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Kremlin-connected oligarch Roman Abramovich laying the cornerstone of the new Skolkovo Business School near Moscow in 2006.

Kremlin-connected oligarch Roman Abramovich laying the cornerstone of the new Skolkovo Business School near Moscow in 2006.

In a recent post, I wrote about the role of universities in fostering the “liquid networks” that many sociologists believe are necessary for fostering innovation (to say nothing of personal satisfaction).

I wrote about how four post-Soviet countries have made dramatic progress in fighting corruption and moving beyond other Soviet-era governance habits by including large numbers of foreign-educated people into the highest levels of government. At the same time, Russia and the other 10 post-Soviet countries have very closed government circles and have made little progress in reshaping their political cultures. (To be fair, perhaps it would be best to put Ukraine and Moldova somewhere in the middle.)

The post also described a new Russian effort to attract foreign-educated Russians back to Russia to push forward that country’s “modernization effort.”

As a follow-up to that post, I noticed today on the website of the Russian business daily “Vedomosti” this piece on Russian business education. It seems to capture the futility of working within the closed system of Russia (I remind you that not a single member of Prime Minister Vladimir Putin’s cabinet has any foreign education at all).

Sergei Aleksashenko, who is director of macroeconomic research at Moscow’s Higher School of Economics, was asked to recommend a good business school in Russia. This is his response in full:

Good day, Pavel!

Unfortunately, I cannot help you. Not because I don’t know about Russian education institutions, but because, in my opinion, they do not teach what you really need to conduct business in our country. The entire point of business education is to study examples (cases) of how other businesspeople resolved various questions. Ultimately, business is largely built on typical situations, although without business instincts a person is unlikely to risk doing business. Without a certain, natural-born sense, one is unlikely to build their own “Social Network.”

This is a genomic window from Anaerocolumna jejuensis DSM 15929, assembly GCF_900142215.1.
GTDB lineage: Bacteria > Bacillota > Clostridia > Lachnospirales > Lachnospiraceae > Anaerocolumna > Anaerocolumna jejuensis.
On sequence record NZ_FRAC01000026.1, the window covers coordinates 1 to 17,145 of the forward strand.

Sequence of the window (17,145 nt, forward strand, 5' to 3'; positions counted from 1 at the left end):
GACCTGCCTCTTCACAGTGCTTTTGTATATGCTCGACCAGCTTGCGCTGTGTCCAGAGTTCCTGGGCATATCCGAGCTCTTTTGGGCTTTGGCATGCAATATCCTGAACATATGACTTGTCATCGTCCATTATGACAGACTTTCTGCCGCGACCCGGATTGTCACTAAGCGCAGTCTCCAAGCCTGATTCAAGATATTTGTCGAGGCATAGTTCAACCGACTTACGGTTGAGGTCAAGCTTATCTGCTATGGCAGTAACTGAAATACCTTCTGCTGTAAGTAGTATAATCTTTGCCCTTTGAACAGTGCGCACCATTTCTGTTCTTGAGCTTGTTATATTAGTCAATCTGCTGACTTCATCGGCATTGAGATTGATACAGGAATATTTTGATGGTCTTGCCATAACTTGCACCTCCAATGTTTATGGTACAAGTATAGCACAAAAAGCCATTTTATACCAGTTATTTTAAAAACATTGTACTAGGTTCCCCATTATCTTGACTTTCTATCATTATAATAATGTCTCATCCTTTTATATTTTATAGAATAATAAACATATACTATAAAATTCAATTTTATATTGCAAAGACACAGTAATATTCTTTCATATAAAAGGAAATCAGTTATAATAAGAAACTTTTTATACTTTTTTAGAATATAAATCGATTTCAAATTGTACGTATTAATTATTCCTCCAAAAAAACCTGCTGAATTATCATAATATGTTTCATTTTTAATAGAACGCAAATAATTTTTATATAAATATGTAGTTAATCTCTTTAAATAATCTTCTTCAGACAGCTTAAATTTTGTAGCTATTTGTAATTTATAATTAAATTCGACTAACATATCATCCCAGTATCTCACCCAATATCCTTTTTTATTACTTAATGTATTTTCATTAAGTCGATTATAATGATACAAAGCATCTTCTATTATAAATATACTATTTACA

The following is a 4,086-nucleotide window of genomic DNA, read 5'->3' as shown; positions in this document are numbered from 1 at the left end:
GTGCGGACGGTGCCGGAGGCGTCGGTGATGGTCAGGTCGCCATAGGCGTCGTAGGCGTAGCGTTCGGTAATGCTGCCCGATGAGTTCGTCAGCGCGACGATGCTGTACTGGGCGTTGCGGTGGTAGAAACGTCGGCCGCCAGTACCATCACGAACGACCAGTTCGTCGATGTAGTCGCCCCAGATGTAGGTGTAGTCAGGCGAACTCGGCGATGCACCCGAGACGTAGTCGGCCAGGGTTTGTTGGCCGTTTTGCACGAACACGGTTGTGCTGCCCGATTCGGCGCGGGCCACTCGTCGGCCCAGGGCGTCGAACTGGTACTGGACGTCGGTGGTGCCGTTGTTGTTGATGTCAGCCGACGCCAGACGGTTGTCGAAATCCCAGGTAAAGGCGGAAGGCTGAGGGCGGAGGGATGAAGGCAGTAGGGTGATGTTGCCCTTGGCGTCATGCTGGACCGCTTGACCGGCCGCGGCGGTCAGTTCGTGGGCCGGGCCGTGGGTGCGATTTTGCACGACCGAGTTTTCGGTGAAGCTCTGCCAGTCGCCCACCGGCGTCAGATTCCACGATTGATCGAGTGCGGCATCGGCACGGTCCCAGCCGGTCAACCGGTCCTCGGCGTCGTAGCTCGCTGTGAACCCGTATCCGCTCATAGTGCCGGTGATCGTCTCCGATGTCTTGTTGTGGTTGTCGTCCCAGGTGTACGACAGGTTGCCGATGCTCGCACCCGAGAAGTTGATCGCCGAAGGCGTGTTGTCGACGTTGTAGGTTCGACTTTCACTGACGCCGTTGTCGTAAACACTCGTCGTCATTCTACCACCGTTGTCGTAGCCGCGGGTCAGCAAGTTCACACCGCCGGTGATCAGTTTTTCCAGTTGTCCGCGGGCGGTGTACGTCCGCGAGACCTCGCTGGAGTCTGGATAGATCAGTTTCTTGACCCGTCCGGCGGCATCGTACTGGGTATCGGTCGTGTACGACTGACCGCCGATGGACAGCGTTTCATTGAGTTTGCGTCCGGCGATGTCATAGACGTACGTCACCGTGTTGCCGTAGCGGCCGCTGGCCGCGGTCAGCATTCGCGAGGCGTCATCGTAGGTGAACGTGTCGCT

So, Western business schools have at their disposal hundred and thousands of cases. They invite the heroes of these cases into the classroom and through contact with them students can get answers to the questions that are troubling them. In the final analysis, this is what these students are paying their money for.

And what about Russian business schools? You, of course, understand that there is no point in studying the successes of those who got ahead during the initial redistribution of Soviet-era shares, if only because that moment in the history of our country (one likes to believe) won’t ever come again. It is also pointless to seriously study the successes of various “friends and comrades” of the tandem or those of members of the cooperatives that they were part of. If you weren’t there (in those cooperatives), this is of no use to you.

If you lay aside these “successful” cases, then what skills are necessary to succeed in business in Russia? The ability to give bribes? The ability to find the right protection? The ability to “saw off” or “siphon off” the good bits? The ability to negotiate with bureaucrats and to give him the right stake? The ability to “come to terms” with the tax inspector or the customs office? All these are definitely important, but it is hardly likely that anyone is going to discuss these things openly. And what remains of Russian business if you through out all these cases? Are there a lot of cases left? I’m not saying that there aren’t any. If you really search, you might come across a dozen or so. But you can’t build a business education on a dozen cases. As statisticians say, that isn’t a representative sample.

And that is the sad story of Russian business education.

One of the witty commentors on the "Vedomosti" Facebook page wrote that the best business school in Russia is the Academy of the Federal Security Service. Considering the prevalence of its graduates among Russia's business elite, that reader might have a point. After all, within days of returning to Russia after being exposed as an illegal "agent of influence" in the United States, Anna Chapman landed a sweet post as investment adviser to the president of FundServiceBank. As London's "Daily Mail," noted: "It did not escape attention last night that the initials of the bank, FSB, are also those of ­Russia’s spy agency."

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